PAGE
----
Water determination by Karl Fischer Reagent (KF)

The titrimetric determination of water by the Karl Fischer method depends on the reaction that takes place quantitatively between water and a reagent consisting of sulfur dioxide and iodine in anhydrous pyridine and usually methanol. The reaction is carried out in a suitable solvent such as methanol or acetic acid.

Simple Reaction: Water against KF Reagent (Karl Fischer reagent)

ROH The solvent is generally methanol.

Methanol is the common solvent used as media.

  • When analyzing Aldehydes and ketones, do not use methanol as a medium. these compounds react with methanol to form additional water.
  • The number of iodines is equivalent to the number of water molecules in the reaction of iodine consumption.
  • KF degrades itself with atmospheric air and moisture since the oxidation happens to sulfur dioxide. so that the standardization of KF should be done frequently (Daily once).
  • Each ml of KF can neutralize (here react to consume) 5-6 mg of water. This will be exactly known by standardization of KF with DST (Disodium tartrate dihydrate) or Water.
  • Commercially KF reagents are available in two types with respect to concentration.
  1. 2 mg/ ml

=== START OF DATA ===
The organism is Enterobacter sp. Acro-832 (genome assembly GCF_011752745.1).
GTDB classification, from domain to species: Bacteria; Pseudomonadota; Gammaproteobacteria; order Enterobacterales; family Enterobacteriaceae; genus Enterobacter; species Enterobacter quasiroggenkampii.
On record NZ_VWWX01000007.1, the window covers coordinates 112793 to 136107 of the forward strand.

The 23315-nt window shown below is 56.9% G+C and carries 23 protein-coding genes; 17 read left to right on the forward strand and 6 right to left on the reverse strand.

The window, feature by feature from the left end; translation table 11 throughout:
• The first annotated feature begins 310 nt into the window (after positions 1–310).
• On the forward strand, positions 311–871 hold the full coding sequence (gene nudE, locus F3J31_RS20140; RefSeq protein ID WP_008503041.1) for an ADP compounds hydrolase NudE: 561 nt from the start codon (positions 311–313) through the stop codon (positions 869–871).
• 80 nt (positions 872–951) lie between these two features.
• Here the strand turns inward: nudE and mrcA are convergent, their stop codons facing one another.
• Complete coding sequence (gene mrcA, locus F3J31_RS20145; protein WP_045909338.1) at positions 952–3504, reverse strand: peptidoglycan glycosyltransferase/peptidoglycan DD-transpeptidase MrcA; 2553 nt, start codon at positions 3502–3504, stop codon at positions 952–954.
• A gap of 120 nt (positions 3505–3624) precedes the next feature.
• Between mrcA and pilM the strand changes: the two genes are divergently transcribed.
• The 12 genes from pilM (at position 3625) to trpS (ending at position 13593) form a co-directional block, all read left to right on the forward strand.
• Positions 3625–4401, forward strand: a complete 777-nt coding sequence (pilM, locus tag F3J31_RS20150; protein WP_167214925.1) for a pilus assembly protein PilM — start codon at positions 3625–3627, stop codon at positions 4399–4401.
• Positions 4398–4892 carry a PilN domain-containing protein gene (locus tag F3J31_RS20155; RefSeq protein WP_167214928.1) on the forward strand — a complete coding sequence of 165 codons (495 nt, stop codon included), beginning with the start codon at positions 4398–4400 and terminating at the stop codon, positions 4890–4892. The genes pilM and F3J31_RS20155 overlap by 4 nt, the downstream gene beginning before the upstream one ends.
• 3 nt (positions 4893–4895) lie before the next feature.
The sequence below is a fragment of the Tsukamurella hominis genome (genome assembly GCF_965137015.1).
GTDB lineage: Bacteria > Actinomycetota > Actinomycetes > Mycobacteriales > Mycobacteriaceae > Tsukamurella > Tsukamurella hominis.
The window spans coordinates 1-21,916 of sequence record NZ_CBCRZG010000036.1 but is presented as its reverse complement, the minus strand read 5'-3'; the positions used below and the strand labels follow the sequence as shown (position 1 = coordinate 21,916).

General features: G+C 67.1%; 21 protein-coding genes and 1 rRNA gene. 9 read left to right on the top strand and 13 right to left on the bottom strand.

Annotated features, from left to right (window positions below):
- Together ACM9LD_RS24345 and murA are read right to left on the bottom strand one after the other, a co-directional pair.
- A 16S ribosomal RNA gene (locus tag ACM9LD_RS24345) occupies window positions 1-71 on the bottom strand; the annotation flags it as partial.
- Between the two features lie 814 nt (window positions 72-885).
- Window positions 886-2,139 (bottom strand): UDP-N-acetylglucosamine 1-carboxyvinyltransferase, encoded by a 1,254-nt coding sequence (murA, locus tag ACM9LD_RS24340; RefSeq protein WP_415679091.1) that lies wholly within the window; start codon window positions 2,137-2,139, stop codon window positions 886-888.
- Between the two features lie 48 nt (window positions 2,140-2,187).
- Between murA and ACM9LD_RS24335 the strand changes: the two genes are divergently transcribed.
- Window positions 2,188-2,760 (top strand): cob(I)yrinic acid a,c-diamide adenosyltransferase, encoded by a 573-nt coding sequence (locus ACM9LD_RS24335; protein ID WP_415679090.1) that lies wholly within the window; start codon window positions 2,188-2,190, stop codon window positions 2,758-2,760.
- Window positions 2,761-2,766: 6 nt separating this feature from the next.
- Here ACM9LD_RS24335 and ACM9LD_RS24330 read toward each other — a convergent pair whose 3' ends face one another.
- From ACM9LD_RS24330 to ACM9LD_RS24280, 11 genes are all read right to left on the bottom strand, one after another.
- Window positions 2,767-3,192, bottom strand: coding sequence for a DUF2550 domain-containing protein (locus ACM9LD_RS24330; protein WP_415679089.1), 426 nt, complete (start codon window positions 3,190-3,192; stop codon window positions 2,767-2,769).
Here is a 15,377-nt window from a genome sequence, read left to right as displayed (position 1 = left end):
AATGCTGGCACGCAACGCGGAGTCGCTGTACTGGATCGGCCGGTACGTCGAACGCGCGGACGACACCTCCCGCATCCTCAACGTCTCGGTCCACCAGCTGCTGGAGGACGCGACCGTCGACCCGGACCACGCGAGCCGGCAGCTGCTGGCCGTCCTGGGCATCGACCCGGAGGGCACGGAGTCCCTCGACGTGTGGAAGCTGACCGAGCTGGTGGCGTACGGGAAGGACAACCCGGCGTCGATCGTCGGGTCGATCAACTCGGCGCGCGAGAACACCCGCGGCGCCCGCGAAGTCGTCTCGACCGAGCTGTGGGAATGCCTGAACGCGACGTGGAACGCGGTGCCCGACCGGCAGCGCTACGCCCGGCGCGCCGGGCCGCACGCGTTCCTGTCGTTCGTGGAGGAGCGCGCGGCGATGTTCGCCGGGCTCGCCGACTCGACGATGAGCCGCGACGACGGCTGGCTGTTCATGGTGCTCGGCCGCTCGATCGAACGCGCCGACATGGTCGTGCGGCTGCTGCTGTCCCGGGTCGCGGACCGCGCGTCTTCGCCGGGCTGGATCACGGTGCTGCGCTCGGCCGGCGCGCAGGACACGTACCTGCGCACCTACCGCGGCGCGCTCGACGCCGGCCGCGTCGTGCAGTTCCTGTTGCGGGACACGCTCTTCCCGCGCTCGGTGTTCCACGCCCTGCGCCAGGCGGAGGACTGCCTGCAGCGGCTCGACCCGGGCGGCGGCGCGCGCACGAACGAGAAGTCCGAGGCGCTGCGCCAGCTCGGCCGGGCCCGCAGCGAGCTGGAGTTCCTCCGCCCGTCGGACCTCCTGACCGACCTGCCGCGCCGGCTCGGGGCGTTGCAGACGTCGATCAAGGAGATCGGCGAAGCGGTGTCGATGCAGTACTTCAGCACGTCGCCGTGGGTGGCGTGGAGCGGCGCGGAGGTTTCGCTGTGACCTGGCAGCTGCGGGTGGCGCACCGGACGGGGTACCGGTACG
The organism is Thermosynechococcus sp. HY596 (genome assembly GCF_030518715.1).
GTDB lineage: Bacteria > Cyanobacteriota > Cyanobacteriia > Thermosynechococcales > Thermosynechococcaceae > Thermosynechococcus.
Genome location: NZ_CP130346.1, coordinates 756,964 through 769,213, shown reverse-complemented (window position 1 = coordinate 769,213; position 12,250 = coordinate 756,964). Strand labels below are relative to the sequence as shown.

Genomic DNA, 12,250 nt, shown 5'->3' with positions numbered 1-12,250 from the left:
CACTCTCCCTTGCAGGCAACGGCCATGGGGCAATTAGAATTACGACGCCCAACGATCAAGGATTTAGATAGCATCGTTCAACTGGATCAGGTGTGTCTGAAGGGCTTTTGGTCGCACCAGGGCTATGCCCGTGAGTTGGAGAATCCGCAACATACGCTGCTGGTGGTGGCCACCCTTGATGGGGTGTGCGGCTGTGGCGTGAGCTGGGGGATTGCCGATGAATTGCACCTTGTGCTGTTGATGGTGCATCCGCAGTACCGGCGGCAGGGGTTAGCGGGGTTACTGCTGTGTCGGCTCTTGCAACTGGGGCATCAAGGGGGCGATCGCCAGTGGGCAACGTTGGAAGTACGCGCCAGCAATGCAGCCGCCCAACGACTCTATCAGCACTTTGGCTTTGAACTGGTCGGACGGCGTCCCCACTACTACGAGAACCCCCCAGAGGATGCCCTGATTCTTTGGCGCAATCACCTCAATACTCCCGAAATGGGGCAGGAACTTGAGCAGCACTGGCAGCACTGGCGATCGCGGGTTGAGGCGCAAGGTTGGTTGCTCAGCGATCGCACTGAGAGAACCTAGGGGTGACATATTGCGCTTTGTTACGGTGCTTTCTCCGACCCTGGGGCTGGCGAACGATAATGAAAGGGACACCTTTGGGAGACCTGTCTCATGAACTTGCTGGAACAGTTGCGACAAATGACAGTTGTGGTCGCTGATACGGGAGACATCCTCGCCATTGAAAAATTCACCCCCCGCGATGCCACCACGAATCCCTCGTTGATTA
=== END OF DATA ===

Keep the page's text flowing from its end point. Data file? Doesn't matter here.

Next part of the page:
2. 5 mg/ml

Calibration of KF Apparatus as per USP<921>

  1. Water or DST can be used for KF standardization, 
  2. While testing, the KF Consumption should be at least 30% of burette volume, this condition is for the purpose of accurate results, 
  3. The precision & accuracy of the water standard or DST can be verified

Standardization of KF Reagent :
Weigh the DST( previously dried for 3 hours at 105 degrees) about 0.2 g and titrate with KF.


This 0.1566 comes from the ratio of the molecular weight of water divided by DST molecular weight.       

👉This standardization can be done with water (Take pure water only)

Formula :

Here 0.1566 is not involved, since we are standardizing with water. so water molecular wt divided by water molecular wt. gives 1.

Note :
Take the sample to consume at least 10-30% of the burette volume so as to get accurate and reproducible results.

Second advanced method for lower levels of Water determination in the range of 5 ppm to 5.0%.

  • This method is called water content by Coulometry.
  • Here there is no Burette. The KF Reagent itself acts as a generator of iodine in the vessel containing two platinum electrodes.
  • The reagent (KF for Coulometry) contains iodine in the form of an Iodine Ion.
  • This iodine Ion oxidizes to get free iodine which reacts with water.
  • No need to change the reagent for each sample.

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